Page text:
BRC: Each writer has his or her own routine for the practice of writing. What’s yours? Do you outline each plot point ahead of time, or start with a general idea and see where the story organically takes you? How long does it take you to complete a book, from start to finish?

SAA: It’s a very organic process. I start with a loose storyline, then see where it goes. It’s a frustrating process, not at all streamlined, but I’ve learned that it’s my process, so I need to trust it. Some books take longer to write than others. Generally a year, sometimes more.

BRC: You’re very active on Twitter and Facebook. How has social media changed the somewhat lonely endeavor of being a writer?

SAA: Social media has changed the landscape of writing and publishing in such a huge and powerful way. It has definitely made writing a less solitary endeavor, helping writers and readers stay connected in a way they couldn’t before.

BRC: Earlier in your career, you had written a romance novel under a pseudonym. Any hankerings to write in another genre in the future?

SAA: No, but I think it will always be a part of what I write, in the same way magical realism and Southern fiction and foodie lit will always be a part of what I write, because they are all parts of who I am as a reader.

BRC: You were diagnosed with breast cancer in 2011, and we are thrilled to know you are in remission. A serious illness can certainly change one’s outlook on the world. What has your perspective been since being diagnosed? Did it affect the way you looked at writing, or did it make you want to write about different topics? Might you ever write about your experience in a future novel?

SAA: Thank you. Remission is a wonderful word! I think cancer changed how I approach writing, now with much less anxiety. But it didn’t change what I write, at least not in obvious ways at first. LOST LAKE was the first book I wrote after taking almost a year off from writing while in treatment, and it was a difficult book to write, getting back into the swing of things. I was adamant when I was writing it that it wasn’t going to be a book about cancer. But, almost without realizing it, it turned out to be a book about grief, about how characters come out on the other side of life-changing events. I don’t think I’ll ever be able to write directly about cancer. It’s too real and too terrible, and I can’t make it good or magical.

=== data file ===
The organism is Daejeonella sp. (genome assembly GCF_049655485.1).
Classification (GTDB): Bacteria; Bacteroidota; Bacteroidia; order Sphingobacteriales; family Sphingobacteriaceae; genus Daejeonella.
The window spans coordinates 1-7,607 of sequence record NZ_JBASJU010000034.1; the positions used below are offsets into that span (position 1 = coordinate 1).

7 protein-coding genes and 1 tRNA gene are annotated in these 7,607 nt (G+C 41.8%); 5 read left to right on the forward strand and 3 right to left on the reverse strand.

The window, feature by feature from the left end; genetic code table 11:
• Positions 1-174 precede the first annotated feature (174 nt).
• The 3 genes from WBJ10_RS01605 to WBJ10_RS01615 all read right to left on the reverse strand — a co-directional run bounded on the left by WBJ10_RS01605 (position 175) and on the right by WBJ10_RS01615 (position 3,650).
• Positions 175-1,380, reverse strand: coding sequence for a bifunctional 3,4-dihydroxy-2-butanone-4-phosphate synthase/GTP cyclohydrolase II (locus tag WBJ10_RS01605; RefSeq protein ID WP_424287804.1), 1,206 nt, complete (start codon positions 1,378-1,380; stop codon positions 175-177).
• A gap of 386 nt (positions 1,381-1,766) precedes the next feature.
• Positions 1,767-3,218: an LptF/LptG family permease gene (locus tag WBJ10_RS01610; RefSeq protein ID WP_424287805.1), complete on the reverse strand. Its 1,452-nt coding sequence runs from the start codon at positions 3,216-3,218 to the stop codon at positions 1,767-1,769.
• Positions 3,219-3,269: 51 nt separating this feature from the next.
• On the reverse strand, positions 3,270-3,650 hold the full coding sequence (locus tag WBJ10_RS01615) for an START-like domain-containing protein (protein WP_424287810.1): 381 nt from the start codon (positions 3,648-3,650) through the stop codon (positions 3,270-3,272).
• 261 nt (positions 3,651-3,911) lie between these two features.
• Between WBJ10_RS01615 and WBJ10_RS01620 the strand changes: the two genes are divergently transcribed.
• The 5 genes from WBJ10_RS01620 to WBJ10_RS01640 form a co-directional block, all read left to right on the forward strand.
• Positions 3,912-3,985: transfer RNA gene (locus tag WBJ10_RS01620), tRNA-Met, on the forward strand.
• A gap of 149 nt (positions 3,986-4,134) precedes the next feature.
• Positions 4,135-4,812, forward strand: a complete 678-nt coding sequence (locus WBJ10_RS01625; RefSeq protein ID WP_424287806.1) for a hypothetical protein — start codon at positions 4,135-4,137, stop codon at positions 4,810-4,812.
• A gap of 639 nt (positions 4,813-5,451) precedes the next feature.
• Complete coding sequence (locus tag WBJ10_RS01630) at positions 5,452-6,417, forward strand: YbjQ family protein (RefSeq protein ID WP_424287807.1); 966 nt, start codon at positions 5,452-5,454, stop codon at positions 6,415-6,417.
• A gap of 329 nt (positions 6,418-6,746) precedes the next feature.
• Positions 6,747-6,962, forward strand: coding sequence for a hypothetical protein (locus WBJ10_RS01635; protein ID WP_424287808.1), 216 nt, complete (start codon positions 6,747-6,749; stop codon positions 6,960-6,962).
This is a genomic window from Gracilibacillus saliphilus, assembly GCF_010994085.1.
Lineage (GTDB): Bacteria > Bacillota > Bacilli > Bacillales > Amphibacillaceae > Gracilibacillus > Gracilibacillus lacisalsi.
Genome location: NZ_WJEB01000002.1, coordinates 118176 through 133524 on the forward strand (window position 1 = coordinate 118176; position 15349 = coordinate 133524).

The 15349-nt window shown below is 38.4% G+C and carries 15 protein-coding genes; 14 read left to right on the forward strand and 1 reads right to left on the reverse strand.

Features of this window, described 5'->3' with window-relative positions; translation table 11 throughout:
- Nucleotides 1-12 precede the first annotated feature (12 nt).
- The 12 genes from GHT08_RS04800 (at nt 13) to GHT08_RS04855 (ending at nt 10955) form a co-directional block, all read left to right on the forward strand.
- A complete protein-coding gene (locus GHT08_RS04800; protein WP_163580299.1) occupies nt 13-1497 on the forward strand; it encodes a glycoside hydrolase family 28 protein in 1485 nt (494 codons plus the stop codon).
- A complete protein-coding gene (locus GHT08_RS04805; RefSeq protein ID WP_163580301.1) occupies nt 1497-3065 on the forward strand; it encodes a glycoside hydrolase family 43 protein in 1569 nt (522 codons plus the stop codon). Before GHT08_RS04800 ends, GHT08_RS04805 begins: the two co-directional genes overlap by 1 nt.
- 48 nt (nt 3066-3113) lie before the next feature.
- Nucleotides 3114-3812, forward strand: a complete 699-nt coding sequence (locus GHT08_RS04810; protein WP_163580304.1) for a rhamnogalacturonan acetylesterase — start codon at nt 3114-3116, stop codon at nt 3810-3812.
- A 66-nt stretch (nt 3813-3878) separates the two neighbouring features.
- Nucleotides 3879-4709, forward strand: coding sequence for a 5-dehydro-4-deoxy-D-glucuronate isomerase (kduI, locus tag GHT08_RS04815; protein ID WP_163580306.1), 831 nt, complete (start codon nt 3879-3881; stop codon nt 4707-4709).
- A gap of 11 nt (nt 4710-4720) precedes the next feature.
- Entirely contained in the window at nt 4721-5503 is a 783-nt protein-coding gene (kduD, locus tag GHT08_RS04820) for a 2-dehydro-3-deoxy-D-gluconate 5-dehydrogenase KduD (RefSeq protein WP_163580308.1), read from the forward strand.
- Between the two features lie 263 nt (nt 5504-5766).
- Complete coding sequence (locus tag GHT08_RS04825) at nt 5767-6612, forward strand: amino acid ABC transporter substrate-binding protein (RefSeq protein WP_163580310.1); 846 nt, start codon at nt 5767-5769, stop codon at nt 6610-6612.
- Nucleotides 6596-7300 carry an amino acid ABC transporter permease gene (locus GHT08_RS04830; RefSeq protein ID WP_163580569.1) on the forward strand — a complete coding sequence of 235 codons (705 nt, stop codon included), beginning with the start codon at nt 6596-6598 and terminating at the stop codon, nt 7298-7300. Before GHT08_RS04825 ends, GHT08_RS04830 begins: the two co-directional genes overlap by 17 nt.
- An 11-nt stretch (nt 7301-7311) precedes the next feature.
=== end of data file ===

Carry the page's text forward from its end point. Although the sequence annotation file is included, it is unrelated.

BRC: You had a family history of breast cancer, which made you extremely vigilant about self-exams and getting mammograms, and that led to discovering your tumor. What advice do you offer to women about self-exams and screenings to ensure better health?

SAA: Be proactive, first and foremost. There’s a lot of information out there about when young women should get screened, but you are your own best advocate. Forge a good relationship with your physician and listen to your body. It’s so important to learn these things before you actually need to know them. There is no cure for breast cancer, so your best chance of survival is early detection.

BRC: We, along with your many readers, couldn’t be more pleased that you are in great health and out with a new novel. We wish you the best with this and all your future projects. Speaking of which, what can we look forward to next? Do you have any plans to come back to these characters again, perhaps to follow Bay and Josh’s budding romance?

SAA: Thank you for your well wishes! I don’t have plans to return to Bascom, but now that FIRST FROST is out, I can never say never again! Maybe some time in the future I’ll go back for a visit to see what those magical Waverleys are up to. I’m working on my next book now. It’s very early in the process, but it involves older sisters who haven’t talked to each other in 30 years, a young woman on her own for the first time in her life…and an invisible bird.